As the flagship of Cruiser Division 8, Savannah conducted Neutrality Patrols in waters ranging south to Cuba and back up the seaboard to the Virginia Capes. On 25 August 1941, she got underway from Norfolk to patrol in the South Atlantic as far as Trindade and Martim Vaz in the screen of the aircraft carrier Wasp; the task group swept north from Bermuda to NS Argentia, where Savannah arrived on 23 September. During the next eight weeks, the cruiser helped cover British merchantmen and Allied convoys to within a few hundred miles of the British Isles, replenishing at Casco Bay, Maine, or at New York City. Savannah was in New York Harbor when the Japanese attacked Pearl Harbor on 7 December 1941, she steamed that same day toward Casco Bay and from there she steamed via Bermuda to Brazil, arriving at Recife on 12 January 1942. She joined the screen of the aircraft carrier Ranger, in patrolling the Atlantic Ocean north of Bermuda; this island became the cruiser's temporary base while she watched over Vichy French warships based at Martinique and Guadeloupe in the French West Indies.
Savannah departed from Shelly Bay, Bermuda, on 7 June, entered the Boston Navy Yard two days for an overhaul. This was completed by 15 August. Savannah received Leon S. Fiske, on 12 June. Savannah next steamed to readiness exercises in Chesapeake Bay that would prepare her for the invasion of North Africa. Savannah became a unit of Admiral H. Kent Hewitt's Western Naval Task Force which would land some 35,000 Army troops and 250 tanks at three different points on the Atlantic coast of French Morocco; as part of the Northern Attack Group, commanded by Rear Admiral Monroe Kelly, Savannah departed from Norfolk on 24 October 1942, rendezvoused with the Western Naval Task Force four days at a point about 450 mi south southeast of Cape Race. The Task Force, including the outer screen, covered an area 20-30 mi, making it the greatest warship fleet to be sent out by the United States up to that time. Shortly before midnight on the night of 7 – 8 November 1942, three separate task groups closed in on three different points on the Moroccan coast to begin Operation Torch.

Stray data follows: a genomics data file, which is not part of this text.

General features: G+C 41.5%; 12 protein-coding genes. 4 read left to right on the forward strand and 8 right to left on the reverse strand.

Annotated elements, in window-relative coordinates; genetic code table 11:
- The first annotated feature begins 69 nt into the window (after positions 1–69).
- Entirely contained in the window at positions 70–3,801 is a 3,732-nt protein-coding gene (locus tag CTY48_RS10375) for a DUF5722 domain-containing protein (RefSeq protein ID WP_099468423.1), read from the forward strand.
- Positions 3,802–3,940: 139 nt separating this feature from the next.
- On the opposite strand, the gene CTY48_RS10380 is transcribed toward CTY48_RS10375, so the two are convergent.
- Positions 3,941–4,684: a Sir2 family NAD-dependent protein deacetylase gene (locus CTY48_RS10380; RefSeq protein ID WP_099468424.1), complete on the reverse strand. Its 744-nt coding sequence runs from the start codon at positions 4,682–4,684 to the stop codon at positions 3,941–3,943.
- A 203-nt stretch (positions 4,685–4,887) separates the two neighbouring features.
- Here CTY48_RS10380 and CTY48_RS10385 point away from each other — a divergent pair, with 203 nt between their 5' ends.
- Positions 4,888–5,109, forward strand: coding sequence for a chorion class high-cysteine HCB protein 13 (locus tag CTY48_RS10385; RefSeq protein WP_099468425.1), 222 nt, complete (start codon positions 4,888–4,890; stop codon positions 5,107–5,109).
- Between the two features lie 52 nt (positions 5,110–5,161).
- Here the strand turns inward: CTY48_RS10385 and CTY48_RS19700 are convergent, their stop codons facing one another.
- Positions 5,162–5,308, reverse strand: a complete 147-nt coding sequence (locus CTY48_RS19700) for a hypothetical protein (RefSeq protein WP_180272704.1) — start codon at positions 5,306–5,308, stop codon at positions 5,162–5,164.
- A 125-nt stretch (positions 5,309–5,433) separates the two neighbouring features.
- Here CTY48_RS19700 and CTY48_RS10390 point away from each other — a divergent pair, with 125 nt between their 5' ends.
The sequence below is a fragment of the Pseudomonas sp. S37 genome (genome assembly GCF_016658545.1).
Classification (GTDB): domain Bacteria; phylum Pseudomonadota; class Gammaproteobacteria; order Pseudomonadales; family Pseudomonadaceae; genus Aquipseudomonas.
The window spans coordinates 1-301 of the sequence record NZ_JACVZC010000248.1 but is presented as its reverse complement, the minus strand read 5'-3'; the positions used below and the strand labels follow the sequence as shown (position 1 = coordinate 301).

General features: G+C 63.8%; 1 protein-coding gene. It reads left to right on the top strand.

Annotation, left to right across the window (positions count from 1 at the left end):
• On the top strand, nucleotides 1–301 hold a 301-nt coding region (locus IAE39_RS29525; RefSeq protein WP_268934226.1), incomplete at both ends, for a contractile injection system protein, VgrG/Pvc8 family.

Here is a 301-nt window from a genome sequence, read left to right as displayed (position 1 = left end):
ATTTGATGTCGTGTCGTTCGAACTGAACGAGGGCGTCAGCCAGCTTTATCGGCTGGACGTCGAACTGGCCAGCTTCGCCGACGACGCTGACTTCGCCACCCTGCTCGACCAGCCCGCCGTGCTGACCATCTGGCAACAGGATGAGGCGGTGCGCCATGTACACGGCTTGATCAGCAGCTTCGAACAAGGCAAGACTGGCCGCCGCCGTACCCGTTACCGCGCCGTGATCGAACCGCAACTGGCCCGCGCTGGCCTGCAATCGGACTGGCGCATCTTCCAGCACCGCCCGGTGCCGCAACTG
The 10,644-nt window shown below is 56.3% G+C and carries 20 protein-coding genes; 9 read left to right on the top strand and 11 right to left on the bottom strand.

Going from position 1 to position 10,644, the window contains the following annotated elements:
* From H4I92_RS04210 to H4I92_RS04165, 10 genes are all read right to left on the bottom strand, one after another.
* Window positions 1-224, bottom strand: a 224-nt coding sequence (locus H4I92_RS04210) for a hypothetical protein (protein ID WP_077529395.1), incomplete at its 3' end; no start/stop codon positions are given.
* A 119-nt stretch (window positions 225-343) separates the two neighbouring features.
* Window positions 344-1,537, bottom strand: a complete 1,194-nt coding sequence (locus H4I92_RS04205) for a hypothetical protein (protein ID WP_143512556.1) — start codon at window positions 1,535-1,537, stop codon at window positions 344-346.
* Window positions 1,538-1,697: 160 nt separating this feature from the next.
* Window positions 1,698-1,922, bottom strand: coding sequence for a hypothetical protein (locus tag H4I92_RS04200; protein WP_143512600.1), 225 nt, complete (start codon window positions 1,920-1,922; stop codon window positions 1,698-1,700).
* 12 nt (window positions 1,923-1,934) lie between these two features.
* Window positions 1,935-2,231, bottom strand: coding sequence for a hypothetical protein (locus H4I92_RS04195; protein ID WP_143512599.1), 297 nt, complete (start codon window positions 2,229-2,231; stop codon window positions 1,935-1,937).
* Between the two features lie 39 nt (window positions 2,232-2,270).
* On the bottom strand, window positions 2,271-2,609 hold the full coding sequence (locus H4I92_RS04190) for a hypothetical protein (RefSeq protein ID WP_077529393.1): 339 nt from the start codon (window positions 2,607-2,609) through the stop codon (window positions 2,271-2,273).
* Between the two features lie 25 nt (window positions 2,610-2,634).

Savannah's Northern Attack Group was to land Brigadier General Lucian K. Truscott's 9,099 officers and men, including 65 light tanks, on five separated beaches on either side of Mehedia, their objectives were the Port Lyautey city and its all-weather airfield, the Wadi Sebou, the Salé airfield. On the morning of 8 November 1942, Savannah commenced firing against Vichy guns near the Kasbah, firing on the Army troop's landing boats, she temporarily silenced a battery which had opened up on the destroyer Roe, enabling her to avoid a disaster. By the next morning, Savannah's 6 in guns had scored a direct hit on one of the two 5.4 in artillery guns in the fortress of Kasbah and had silenced the other. During that same day, Savannah's scout planes started a new phase of warfare by bombing some tank columns with their depth charges, whose fuses had been set to detonate on impact; the scout planes, maintaining about eight hours of flight time daily, struck at other shore targets, they kept up antisubmarine patrols.
Savannah's warplanes located an enemy battery, firing on the